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Student selection criteria

Generally, the inquiry boards did not have clear procedures to identify students and enroll them in early interventions. Broad discretion and unclear processes are susceptible to bias and inconsistent implementation. School-level decision-making can be driven by pressures due to finite school supports and resources.

Teachers and psychologists suggested this in the inquiry surveys. For example, one teacher said: “I think there is a bias or implicit belief that some students will not learn to read.” This raises alarming equity issues, which have been discussed throughout this report.

One psychologist, responding to a survey question asking how decisions are made about which students receive reading interventions, said they “suspected this is done rather unsystematically.” Another professional said:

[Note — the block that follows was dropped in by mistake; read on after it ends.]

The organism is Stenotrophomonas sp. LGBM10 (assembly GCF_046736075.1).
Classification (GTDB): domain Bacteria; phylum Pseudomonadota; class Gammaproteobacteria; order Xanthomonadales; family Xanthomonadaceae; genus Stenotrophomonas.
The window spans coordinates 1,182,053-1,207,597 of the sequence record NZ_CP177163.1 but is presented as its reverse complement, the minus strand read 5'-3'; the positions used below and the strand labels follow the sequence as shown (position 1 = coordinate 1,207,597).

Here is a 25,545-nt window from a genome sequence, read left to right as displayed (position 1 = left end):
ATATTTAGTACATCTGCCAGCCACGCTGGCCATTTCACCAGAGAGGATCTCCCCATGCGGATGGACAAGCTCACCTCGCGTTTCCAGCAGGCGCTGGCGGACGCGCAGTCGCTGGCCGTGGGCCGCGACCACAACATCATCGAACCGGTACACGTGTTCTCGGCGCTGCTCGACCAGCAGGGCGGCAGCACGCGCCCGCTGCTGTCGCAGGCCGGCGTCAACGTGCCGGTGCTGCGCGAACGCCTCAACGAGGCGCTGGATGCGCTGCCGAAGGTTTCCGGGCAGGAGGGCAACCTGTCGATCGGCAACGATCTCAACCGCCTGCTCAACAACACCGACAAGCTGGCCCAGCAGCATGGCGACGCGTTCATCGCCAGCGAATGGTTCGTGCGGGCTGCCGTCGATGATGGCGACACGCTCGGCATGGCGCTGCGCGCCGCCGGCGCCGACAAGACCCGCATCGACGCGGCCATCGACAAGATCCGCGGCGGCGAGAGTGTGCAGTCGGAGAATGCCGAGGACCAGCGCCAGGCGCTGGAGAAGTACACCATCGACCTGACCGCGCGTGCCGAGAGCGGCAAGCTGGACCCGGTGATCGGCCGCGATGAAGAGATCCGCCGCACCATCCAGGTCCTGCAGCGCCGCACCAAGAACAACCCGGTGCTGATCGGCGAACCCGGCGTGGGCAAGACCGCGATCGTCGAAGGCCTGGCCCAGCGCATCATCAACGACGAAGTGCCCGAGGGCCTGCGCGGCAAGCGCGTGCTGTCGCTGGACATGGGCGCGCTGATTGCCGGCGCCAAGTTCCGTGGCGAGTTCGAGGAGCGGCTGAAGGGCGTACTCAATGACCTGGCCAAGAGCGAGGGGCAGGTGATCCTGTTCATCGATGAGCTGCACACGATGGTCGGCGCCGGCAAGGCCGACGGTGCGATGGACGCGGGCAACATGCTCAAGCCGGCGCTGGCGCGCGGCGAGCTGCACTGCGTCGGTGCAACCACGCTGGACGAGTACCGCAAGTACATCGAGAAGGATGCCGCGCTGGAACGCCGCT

The disconnect here is the funding. We can say all students should, and do deserve, reading [interventions]…100% of the time, but funding just won’t allow this…that means only the students experiencing the worst difficulties, or with parent advocates, will be referred to very intense reading speciality programs in schools that require small class sizes, [one-on-one], etc.

Other teachers said it depends on “how much the parents push.” Parents reported they did not know about reading intervention programs, and when they found out about them, it was either too late as an option for their child or it took significant parental advocacy to get their child into the program.

Most school boards rely partly on unreliable or invalid assessments to determine who receives interventions. These assessments look at students’ book-reading levels at certain points in each grade. Examples are PM Benchmarks and Benchmark Assessment System (BAS). These are often the primary measures, along with teacher observations, informing decisions about the need for an intervention and placement into a program. Teacher professional development materials often stress assessments such as running records to identify students who need additional interventions.